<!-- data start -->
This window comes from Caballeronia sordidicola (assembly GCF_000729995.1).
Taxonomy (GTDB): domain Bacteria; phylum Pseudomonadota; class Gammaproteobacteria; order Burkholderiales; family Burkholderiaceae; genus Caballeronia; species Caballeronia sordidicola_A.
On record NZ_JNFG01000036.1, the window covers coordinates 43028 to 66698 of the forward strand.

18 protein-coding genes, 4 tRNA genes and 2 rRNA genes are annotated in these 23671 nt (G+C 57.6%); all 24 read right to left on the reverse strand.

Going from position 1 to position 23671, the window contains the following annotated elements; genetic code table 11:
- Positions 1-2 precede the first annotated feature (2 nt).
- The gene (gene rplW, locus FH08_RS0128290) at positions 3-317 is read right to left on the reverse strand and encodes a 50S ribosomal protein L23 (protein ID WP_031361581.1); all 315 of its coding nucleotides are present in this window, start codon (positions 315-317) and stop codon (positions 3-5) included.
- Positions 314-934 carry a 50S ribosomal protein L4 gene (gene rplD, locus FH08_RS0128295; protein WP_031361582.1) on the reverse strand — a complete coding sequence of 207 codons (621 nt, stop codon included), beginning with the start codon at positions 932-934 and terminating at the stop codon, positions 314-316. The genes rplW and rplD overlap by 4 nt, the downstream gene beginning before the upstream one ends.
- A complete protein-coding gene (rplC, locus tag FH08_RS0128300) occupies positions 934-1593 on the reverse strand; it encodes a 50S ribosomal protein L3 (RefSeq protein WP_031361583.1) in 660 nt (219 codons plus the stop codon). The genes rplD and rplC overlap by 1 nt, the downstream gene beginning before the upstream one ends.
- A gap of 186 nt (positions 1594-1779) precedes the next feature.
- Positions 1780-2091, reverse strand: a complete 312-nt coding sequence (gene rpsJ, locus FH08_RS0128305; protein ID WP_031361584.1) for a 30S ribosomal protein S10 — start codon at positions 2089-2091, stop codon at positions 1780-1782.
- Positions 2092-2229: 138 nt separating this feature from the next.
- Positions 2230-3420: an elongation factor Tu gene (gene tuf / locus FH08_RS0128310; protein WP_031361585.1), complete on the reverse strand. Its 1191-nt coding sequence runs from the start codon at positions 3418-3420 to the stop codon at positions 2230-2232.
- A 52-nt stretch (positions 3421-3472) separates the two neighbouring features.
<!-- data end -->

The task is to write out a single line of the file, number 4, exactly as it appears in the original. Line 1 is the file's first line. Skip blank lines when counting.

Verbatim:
18 protein-coding genes, 4 tRNA genes and 2 rRNA genes are annotated in these 23671 nt (G+C 57.6%); all 24 read right to left on the reverse strand.